The snow began the night before Thanksgiving, and it fell softly on a nation weary from war.
Over the past 14 months, from the summer of 1917 to the fall of 1918, more than 100,000 men and women died fighting overseas. Thousands more were buried in the U.S., killed by the Spanish flu.
But when the sun rose on Nebraska the frosty morning of Nov. 28, 1918, the promise of a rare hopeful day lay ahead. Eleven days after the end of the Great War, after a morning of turkey lunches and holiday celebration, thousands wrapped themselves in scarves and topcoats and headed toward the edge of Lincoln to Nebraska Field.
In the midst of a dour calendar year, the place of refuge and sport had rarely been touched. But today, awaiting them were the visitors from Notre Dame, who breathed in the crisp November air and donned iconic, heavy navy jerseys with khaki-colored pants.
The Fighting Irish were scheduled to be here on warmer days. Now, first-year coach Knute Rockne, the man who’d revolutionized the game five years prior as a player, stood in the cold and watched his team prepare in the melting snow. Before him were his two multidimensional stars who’d soon enter the football lexicon forever: George Gipp, better known as “The Gipper,” and Curly Lambeau. Yes, that Lambeau.
Across the field on the Husker sideline was William G. Kline, a recent law school graduate and young professor at the University of Nebraska. He’d fallen into a head coaching job of a depleted Husker football team that — all season — lost man after man to the Army. He watched his 20 men, most from the state, most of whom had either served in the war or trained at a base close, prepare for their toughest task of the season.
How this game on Thanksgiving day came to be — how it kicked off just after World War I in the middle of a pandemic — is a small miracle. And the story is worth revisiting now, in this summer of 2020, because though the situation in front of college football appears incongruous and foreign, it’s all actually happened once before.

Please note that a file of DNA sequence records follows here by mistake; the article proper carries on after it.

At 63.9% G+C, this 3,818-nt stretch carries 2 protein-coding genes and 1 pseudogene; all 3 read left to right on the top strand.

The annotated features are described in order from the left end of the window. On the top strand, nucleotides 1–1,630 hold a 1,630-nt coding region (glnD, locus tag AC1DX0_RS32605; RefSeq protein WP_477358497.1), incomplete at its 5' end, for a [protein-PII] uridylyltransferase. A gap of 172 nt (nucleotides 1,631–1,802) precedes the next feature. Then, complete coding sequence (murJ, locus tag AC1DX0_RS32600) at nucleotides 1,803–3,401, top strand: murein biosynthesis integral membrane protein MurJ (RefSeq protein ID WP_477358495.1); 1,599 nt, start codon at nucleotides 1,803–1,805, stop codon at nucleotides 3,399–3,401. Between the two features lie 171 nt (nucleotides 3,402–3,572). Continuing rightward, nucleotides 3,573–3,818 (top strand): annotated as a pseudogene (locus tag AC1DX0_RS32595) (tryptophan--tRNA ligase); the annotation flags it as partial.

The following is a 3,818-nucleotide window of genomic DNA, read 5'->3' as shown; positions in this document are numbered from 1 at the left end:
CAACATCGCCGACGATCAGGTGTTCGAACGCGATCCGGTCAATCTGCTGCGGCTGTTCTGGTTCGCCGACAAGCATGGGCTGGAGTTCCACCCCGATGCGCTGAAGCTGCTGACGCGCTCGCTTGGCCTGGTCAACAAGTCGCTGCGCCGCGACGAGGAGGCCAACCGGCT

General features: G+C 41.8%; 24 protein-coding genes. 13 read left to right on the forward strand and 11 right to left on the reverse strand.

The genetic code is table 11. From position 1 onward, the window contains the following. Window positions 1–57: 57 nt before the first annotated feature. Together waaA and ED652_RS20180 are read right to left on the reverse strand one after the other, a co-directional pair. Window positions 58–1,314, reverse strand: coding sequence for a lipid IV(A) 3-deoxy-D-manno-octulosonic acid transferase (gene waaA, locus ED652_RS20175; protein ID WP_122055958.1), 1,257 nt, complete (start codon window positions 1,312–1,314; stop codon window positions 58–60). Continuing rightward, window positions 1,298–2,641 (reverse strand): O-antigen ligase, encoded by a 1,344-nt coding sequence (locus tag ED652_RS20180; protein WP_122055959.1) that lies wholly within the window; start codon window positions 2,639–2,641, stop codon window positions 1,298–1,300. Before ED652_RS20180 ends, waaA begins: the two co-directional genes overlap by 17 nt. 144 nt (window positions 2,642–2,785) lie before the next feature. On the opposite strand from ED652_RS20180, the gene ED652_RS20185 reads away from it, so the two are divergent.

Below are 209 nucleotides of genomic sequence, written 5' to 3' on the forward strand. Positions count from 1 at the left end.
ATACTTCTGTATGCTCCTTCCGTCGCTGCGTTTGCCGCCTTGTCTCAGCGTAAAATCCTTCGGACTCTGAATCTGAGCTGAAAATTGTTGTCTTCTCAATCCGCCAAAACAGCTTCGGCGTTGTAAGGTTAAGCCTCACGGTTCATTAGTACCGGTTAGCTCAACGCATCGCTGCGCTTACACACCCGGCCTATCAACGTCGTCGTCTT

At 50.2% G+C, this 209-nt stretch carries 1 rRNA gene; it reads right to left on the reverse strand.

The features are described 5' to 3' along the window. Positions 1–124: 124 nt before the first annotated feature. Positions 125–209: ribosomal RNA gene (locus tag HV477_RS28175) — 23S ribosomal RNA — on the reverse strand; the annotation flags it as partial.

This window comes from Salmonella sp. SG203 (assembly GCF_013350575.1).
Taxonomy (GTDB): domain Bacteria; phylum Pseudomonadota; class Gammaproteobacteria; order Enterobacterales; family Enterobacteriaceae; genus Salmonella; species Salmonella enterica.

After the outbreak of Spanish flu in the spring and summer of 1918, the conversation surrounding the return of sports split the country then, too. Not on social media but in courtrooms, boardrooms and locker rooms. Health directors cautioned against playing games, conferences debated if they should play or shut it down, universities worried about loss of revenues and scheduling.
A century later, America finds itself in a remarkably similar position. The college football world has spent months wringing its hands over what to do with the upcoming football season. The Ivy League announced last week the conference won’t have any fall sports. The Big Ten and Pac-12 are moving to a conference-only schedule. Most of the sport is still waiting to see if COVID-19 cases continue to rise, as they have for more than a month.
Much has changed in the past century. The world is not in open war. This is not history exactly repeating itself.
Much is similar. And as we chase answers on what to do next, here’s the story of what happened the only other time in history Nebraska found itself in this situation. Here’s what football looks like in the face of a pandemic, and how it led to a hint of warmth on a cold, snowy Thanksgiving day.
* * *
When America entered World War I in 1917, life slowly began to change in the United States.
But sports continued.
Coached by John Heisman, Georgia Tech was named college football’s national champion. The White Sox beat the Giants 4-2 to win the World Series. Boxing was still on the front pages of newspapers.
As the war rolled into the summer of 1918, though, it was unclear if that could be duplicated. The U.S. military was planning an offensive — called Plan 1919 — that it hoped would finish the war the following spring. The war department wanted as many healthy, young men as possible, and time spent training for football seemed futile.
“There were very few college-age men (in America) anyway,” said Scott Stempson, a lecturer at the University of Nebraska-Lincoln who wrote “American Sports History” and teaches a course on the topic.
Stempson said the military became convinced football was a good way to train soldiers. So military bases put together football teams, and in the summer of 1918 offered to play college teams in the fall.
A second issue was growing. In May 1918, more than 100 soldiers at Camp Funston in Kansas contracted what would later be called the Spanish flu. It spread from army base to army base and into communities, landing in Nebraska by June.